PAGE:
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Re: [Qemu-devel] [PATCH v5 06/16] apic: Introduce backend/frontend infra

From: Anthony Liguori
Subject: Re: [Qemu-devel] [PATCH v5 06/16] apic: Introduce backend/frontend infrastructure for KVM reuse
Date: Mon, 19 Dec 2011 18:38:34 -0600
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On 12/19/2011 06:32 PM, Jan Kiszka wrote:
On 2011-12-20 01:28, Anthony Liguori wrote:
On 12/19/2011 05:32 PM, Jan Kiszka wrote:
struct APICCommonInfo {
      DeviceInfo qdev;
      void (*init)(APICState *s);
      void (*set_base)(APICState *s, uint64_t val);
      void (*set_tpr)(APICState *s, uint8_t val);
      void (*external_nmi)(APICState *s);

Take a look at SCSIDevice for an example of this in practice.  This is
nicer because as we move save/load into devices methods, it becomes
natural to define the state and save/load function in the base class.
Provided it only uses base class state, it lets save/load be compatible
between both in-kernel and in-qemu device model.

The difference is (unless I completely miss your point) that a common
SCSI base class is used by different derived classes.

The 'frontend' is the common code and the 'backend' are the bits that
are different, no?

We ultimately want there to be two devices that share all of the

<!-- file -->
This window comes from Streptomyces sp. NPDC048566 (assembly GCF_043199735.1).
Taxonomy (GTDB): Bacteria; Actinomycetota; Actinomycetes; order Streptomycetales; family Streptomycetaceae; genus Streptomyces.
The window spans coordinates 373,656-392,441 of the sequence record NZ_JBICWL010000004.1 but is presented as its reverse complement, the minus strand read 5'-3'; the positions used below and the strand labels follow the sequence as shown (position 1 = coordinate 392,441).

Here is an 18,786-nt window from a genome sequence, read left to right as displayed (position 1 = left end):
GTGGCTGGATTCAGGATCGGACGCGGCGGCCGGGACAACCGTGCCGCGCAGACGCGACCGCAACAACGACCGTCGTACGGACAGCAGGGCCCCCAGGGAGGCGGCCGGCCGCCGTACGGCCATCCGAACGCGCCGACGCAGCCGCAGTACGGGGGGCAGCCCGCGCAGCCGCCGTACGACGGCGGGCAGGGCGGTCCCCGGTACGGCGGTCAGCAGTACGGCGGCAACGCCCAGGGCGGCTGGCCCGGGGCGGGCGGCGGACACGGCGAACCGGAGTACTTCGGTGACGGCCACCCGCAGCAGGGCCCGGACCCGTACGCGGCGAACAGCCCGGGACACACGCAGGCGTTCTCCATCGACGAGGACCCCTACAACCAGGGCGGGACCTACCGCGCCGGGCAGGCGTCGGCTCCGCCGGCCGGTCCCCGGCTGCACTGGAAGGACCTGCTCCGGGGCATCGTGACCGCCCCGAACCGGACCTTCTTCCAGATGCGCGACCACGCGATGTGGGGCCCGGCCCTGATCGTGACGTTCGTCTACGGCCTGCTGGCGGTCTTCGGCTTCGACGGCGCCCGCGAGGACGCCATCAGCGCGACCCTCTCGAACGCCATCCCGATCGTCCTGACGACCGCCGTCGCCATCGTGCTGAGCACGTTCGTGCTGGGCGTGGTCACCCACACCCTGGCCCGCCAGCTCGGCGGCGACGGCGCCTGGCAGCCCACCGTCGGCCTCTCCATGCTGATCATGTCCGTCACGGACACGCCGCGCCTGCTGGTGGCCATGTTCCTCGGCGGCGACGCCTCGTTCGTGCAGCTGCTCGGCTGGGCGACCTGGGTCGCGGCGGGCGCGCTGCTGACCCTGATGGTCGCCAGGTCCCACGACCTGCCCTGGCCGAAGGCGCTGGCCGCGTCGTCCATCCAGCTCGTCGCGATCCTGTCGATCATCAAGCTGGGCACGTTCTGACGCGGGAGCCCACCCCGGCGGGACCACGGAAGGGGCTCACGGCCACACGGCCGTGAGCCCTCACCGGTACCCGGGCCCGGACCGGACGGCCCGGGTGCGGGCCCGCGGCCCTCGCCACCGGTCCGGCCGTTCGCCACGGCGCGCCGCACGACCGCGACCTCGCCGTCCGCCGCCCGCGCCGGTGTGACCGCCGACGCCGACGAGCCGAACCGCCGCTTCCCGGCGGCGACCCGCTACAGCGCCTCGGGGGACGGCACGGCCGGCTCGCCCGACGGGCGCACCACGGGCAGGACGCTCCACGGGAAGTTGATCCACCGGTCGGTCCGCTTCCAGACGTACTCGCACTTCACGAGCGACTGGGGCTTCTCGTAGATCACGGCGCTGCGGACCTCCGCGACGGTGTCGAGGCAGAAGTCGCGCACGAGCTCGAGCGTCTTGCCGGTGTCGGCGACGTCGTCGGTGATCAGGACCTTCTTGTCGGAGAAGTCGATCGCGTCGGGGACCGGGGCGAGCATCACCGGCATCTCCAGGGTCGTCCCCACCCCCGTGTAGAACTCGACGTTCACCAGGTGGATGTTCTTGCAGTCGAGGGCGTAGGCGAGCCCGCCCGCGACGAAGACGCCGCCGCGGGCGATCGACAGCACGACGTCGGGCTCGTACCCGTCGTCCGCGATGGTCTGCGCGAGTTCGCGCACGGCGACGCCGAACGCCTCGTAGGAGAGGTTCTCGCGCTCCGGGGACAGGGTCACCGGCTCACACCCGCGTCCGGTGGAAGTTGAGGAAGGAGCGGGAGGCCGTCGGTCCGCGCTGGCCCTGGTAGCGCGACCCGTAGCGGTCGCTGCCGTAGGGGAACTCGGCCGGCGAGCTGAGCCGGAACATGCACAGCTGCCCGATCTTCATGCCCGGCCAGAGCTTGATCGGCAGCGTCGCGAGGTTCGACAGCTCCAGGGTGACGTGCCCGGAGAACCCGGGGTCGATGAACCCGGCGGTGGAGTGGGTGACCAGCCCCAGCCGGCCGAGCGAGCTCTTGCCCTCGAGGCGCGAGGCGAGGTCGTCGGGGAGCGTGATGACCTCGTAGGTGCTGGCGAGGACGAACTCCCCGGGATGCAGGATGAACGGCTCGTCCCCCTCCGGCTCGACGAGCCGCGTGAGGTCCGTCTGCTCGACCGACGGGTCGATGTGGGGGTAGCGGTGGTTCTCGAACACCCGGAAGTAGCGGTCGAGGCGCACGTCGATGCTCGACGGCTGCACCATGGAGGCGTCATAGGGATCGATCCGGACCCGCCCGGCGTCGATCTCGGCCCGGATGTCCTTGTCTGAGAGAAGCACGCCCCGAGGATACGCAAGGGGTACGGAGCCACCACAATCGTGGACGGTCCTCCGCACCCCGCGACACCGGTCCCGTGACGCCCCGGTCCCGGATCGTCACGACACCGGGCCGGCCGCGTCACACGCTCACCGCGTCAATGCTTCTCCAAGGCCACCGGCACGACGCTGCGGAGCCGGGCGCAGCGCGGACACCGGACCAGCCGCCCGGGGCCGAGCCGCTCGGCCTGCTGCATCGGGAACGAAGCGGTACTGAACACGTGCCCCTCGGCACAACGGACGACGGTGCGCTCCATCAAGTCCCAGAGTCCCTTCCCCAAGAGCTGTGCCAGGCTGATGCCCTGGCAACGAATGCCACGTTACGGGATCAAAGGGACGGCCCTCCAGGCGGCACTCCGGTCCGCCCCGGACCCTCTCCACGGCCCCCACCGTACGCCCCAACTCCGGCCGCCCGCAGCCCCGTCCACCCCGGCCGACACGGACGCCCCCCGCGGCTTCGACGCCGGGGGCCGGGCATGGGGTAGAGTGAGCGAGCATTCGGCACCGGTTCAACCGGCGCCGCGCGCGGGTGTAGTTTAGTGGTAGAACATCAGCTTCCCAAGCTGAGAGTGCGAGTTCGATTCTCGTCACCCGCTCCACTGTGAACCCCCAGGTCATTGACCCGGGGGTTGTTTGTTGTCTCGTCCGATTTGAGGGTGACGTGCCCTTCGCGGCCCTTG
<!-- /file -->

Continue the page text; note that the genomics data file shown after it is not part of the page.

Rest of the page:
'frontend' code by providing different 'backend' implementations.

So make the 'frontend' a base class that provides a set of abstract
virtual methods (the set you have as the 'backend' interface).  Each
device instance then inherits from the base class and provides its own
implementation of the virtual methods.

Here we have a
common frontend class but different base classes, so to say. And we have
a mechanism to chose where to inherit from on instantiation. Precisely
this allows to keep the compatibility between in-kernel and user space
model in this series.

Okay, so I really think this is the problem.  The in-kernel APIC is a
separate device, no a property of the userspace APIC device.

It should be modeled as two separate devices.

That was v1 of my patches. Avi didn't like it, I tried it like this, and
in the end I had to agree. So, no, I don't think we want such a model.

Yes, we do :-)

The in-kernel APIC is a different implementation of the APIC device. It's not an "accelerator" for the userspace APIC.

All that you're doing here is reinventing qdev. You're defining your own type system (APICBackend), creating a new regression system for it, and then defining your own factory function for creating it (through a qdev property).

I'm struggling to understand the reason to avoid using the infrastructure we already have to do all of this.


Anthony Liguori


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